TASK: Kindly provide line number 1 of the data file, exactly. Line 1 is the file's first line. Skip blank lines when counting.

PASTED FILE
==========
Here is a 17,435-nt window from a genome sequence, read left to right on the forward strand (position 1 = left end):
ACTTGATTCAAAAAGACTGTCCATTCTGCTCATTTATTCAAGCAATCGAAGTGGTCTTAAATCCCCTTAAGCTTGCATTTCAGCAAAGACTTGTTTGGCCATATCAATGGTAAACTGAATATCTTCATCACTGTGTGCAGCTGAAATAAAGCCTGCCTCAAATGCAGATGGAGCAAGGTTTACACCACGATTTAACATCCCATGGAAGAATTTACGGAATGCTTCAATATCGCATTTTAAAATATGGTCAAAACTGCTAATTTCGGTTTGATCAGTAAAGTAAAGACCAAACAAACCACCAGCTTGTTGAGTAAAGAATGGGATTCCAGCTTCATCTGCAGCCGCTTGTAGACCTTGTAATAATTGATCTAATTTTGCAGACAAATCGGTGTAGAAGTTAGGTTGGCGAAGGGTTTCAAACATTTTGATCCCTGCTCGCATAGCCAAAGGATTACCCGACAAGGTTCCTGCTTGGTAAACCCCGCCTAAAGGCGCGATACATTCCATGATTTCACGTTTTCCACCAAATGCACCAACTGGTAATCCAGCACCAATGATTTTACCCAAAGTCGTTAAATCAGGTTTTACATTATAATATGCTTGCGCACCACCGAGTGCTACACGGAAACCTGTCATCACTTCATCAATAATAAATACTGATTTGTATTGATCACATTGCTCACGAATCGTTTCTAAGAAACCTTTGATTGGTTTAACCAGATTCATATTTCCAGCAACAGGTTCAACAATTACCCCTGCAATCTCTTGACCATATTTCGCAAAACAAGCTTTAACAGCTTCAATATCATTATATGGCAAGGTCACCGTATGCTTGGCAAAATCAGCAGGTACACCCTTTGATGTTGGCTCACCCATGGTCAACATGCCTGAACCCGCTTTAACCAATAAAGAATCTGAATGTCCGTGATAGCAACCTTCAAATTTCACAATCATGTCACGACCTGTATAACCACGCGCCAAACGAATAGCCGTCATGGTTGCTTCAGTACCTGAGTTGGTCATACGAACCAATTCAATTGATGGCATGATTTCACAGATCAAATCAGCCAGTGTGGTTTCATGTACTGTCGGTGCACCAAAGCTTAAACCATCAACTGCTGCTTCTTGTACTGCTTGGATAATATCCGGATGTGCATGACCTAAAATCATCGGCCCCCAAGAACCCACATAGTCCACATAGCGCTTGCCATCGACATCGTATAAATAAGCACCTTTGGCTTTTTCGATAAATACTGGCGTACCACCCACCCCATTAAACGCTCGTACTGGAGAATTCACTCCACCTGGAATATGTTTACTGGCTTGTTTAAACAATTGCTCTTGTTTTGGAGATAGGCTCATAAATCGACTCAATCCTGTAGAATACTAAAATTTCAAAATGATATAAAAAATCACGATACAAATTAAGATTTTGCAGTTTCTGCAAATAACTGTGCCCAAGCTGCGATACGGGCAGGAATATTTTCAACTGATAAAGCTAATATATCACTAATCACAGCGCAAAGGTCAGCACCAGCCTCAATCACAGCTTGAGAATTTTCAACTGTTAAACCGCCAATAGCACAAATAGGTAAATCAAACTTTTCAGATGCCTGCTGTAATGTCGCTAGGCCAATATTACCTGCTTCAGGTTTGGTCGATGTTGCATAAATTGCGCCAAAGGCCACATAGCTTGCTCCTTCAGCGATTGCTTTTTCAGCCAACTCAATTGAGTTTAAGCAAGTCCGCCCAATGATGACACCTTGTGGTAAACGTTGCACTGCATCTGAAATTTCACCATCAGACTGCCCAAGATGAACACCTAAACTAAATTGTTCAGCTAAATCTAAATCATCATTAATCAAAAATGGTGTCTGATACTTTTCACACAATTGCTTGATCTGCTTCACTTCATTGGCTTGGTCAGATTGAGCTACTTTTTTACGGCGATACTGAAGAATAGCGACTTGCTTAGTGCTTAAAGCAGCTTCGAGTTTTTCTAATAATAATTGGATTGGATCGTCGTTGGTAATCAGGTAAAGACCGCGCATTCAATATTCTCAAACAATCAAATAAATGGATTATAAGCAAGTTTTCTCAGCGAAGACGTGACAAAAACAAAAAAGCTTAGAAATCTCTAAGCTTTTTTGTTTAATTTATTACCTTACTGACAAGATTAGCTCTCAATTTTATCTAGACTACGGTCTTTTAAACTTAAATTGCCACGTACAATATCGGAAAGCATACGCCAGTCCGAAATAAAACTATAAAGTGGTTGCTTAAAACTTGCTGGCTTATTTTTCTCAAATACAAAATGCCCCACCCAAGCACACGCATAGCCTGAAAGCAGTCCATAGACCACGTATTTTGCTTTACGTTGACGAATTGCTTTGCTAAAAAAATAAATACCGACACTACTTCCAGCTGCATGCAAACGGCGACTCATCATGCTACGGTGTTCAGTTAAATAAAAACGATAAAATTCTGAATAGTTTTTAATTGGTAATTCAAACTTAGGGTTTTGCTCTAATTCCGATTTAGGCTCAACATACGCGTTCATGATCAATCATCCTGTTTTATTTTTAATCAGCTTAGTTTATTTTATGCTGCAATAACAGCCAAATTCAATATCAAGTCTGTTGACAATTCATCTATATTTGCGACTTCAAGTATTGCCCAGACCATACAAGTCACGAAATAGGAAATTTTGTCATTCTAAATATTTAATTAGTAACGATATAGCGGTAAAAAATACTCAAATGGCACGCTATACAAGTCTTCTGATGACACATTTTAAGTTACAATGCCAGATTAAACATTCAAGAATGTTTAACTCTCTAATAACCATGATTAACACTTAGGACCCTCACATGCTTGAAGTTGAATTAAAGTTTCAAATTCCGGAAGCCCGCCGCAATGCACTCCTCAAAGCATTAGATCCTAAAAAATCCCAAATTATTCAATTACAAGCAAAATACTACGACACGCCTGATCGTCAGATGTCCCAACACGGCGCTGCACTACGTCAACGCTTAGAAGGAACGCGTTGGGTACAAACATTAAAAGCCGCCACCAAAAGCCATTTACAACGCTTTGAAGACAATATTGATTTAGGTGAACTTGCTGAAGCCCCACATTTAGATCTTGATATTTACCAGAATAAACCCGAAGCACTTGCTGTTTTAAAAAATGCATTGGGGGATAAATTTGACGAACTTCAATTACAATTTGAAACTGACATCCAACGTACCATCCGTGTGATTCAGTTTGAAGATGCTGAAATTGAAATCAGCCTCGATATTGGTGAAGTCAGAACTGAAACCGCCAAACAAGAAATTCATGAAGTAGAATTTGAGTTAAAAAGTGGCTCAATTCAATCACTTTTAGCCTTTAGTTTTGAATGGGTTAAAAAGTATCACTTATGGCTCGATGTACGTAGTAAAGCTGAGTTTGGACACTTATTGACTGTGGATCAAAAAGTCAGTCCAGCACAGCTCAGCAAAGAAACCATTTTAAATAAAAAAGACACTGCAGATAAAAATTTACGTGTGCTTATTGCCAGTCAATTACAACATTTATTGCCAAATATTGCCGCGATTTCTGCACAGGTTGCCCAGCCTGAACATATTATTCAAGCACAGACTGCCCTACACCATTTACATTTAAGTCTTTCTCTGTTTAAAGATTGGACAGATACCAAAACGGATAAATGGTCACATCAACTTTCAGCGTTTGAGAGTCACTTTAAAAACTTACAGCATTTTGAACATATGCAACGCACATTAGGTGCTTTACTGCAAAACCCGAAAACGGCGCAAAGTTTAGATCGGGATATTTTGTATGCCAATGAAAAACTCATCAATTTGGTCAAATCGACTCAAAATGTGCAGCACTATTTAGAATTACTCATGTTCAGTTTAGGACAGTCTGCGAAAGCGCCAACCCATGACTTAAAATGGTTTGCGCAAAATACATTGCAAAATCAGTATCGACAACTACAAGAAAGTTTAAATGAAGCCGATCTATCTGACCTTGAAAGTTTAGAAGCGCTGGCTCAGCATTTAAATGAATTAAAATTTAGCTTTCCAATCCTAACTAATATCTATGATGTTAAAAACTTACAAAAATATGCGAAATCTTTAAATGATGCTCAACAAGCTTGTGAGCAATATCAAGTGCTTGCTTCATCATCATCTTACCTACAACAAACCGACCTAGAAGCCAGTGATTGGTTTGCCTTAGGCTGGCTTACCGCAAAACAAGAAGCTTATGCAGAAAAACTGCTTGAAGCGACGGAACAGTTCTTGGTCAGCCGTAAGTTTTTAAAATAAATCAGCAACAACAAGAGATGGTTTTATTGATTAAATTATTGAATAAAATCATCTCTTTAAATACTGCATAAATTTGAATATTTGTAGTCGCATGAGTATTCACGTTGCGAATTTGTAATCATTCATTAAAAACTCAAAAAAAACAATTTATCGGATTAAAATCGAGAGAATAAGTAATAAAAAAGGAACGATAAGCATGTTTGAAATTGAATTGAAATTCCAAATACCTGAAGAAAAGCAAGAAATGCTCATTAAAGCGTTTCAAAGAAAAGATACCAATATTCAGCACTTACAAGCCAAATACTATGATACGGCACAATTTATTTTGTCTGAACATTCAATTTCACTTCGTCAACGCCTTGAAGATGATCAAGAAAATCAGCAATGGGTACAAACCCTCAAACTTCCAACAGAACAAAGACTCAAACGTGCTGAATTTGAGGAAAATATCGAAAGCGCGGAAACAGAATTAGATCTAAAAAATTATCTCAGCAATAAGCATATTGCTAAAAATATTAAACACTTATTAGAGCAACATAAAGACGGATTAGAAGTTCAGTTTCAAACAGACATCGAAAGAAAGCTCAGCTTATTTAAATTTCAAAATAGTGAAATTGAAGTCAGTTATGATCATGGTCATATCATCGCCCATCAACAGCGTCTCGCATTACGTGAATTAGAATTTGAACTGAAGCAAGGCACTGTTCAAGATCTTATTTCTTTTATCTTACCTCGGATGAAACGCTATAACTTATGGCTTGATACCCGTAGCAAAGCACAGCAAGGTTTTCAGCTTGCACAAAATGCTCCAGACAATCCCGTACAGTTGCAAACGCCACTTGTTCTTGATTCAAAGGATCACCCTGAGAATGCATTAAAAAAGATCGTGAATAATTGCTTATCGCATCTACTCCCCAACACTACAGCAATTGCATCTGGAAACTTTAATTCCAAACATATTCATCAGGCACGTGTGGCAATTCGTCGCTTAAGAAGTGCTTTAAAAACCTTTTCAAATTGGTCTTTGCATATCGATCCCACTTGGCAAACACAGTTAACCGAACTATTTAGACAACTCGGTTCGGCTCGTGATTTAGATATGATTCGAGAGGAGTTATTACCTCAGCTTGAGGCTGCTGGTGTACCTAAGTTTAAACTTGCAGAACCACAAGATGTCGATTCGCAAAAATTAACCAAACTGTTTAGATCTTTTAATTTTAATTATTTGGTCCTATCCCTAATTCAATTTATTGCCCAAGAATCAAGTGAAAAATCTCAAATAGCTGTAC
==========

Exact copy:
Here is a 17,435-nt window from a genome sequence, read left to right on the forward strand (position 1 = left end):